The Euro is Dramatically Overvalued

The Euro is overvalued.

Everybody seems to be falling in love with the Euro these days, driving to a recent high of 1.36 dollars to the Euro.  The reasons for this strength (and that of the British Pound) are clear - it is not the dollar and Warren Buffett and George Soros seem to have turned into dollar bears.  Well, the traders are getting a little carried away here.  They are treating it as a commodity, but it is a currency and one tied to an economic area with a lot of problems. Currencies ultimately revert to a level based on purchasing power parity and some expectations of future interest rates in the zones where they operate.  When they launched the Euro in 2000, it was designed to trade at about USD 0.90 to USD 0.95 and that strikes me as continuing to be roughly the area where purchasing power parity is achieved between the Euro and the dollar.  Longer term interest rates in the US appear to be on the rise in the US and not in Europe.  Now, will the Euro go still higher in the short term? Maybe.  But, to those considering buying foreign currencies (and especially the Euro) at this stage in the cycle, I'd suggest that you'd be better off holding onto your dollars and dollar denominated assets.

Ari Socolow
Ari Socolow: Ari Socolow is the Chief Economist and Editor-in-Chief at BestCashCow. He is particularly interested in issues relating to bank transparency and the climate crisis. Since co-founding this website in 2005, Ari has been frequently cited in the media as an expert on local and national savings accounts, CD products, mortgage and loan products and credit card rewards products.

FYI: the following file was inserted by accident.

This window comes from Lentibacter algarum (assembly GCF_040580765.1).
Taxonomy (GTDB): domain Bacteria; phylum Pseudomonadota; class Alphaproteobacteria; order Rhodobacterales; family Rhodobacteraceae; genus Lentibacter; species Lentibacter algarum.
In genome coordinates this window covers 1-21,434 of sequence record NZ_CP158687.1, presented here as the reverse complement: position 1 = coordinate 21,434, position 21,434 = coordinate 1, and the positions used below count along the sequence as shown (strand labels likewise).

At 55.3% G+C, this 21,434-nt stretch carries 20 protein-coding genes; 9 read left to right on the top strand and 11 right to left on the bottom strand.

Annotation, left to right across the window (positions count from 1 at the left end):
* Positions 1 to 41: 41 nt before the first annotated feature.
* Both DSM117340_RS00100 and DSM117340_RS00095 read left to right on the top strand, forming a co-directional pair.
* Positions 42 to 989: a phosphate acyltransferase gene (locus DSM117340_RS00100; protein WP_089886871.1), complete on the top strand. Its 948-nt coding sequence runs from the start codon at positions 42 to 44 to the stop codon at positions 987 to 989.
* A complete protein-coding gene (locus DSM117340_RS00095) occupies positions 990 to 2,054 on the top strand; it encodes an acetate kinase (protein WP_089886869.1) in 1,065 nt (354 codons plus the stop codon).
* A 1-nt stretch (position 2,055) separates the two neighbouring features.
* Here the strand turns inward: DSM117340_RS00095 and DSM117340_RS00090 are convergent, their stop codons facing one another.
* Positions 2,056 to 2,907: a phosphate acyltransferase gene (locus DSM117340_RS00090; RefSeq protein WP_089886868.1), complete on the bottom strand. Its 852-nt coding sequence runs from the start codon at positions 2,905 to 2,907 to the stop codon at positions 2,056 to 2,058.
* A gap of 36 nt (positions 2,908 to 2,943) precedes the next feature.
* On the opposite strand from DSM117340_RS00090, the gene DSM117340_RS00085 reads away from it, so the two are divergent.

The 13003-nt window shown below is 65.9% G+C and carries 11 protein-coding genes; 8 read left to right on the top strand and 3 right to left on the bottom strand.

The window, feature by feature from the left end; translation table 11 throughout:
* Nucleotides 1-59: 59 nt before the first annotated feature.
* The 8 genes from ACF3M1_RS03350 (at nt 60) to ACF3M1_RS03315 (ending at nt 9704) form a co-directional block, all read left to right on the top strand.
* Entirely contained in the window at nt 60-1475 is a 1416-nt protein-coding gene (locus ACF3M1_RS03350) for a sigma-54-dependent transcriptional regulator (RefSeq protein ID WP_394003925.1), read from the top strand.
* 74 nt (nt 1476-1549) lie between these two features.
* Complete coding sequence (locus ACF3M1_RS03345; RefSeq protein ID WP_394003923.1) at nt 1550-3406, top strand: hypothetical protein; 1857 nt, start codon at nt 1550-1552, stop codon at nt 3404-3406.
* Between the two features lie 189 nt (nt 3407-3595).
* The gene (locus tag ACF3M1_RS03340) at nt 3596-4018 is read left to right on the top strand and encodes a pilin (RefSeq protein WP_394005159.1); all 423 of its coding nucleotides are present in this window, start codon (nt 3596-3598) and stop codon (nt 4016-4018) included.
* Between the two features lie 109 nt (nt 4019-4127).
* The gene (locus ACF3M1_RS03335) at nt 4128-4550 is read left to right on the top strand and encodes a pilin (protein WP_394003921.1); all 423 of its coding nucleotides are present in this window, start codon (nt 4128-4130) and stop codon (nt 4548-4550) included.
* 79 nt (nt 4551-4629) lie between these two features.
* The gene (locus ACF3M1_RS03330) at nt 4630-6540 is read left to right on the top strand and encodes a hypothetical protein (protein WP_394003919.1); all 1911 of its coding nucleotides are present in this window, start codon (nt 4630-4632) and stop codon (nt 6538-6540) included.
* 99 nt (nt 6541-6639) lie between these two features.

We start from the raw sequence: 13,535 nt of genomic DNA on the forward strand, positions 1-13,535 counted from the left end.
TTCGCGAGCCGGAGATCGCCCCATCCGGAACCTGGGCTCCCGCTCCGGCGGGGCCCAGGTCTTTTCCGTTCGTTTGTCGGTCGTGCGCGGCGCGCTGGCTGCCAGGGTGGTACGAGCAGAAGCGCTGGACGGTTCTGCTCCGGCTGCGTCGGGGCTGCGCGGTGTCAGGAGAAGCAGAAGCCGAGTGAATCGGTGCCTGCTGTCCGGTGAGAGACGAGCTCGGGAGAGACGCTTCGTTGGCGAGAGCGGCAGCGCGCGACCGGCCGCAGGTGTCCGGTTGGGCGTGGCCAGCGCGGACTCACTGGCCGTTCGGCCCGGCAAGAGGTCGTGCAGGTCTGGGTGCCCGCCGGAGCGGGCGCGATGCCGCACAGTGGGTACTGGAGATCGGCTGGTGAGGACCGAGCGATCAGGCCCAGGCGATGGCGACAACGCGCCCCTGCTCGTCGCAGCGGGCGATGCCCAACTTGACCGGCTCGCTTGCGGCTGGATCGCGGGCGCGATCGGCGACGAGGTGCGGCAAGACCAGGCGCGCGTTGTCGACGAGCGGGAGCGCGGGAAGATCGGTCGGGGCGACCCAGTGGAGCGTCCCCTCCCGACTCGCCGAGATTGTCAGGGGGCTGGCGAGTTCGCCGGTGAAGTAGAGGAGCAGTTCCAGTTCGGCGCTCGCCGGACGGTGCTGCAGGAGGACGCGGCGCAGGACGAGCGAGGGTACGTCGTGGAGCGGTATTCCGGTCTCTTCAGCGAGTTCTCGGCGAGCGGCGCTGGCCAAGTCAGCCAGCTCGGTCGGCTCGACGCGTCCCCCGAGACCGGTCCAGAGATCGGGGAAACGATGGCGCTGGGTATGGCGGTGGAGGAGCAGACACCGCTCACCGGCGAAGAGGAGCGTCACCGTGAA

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  • Anonymous

    June 22, 2007

    I agree with this analysis.

  • Anonymous

    June 27, 2007

    Currencies are a tough game. Your advice concerning the long-term likelihood of a dollar recovery runs contrary to sound arguments that we are in the early stages of what will be a massive currency diversification program by China, India, Russia, Brazil, etc.

  • koej

    September 27, 2007

    It may have seemed like good advice when you wrote it, but the dollar looks horrid here.

  • jhon

    October 21, 2007

    For now the US wants a weaker dollar. Rates in the us will continue to go down so the dollar looks like a sale at this point. Till things change which might be in 09 when inflation will run out of control. Than rate will have to raised.

  • Sam Cass

    June 19, 2008

    Is the Euro was overvalued then, what is it now?

  • Sean Riskowitz

    February 21, 2010

    The Euro is not a currency. It's an experiment.

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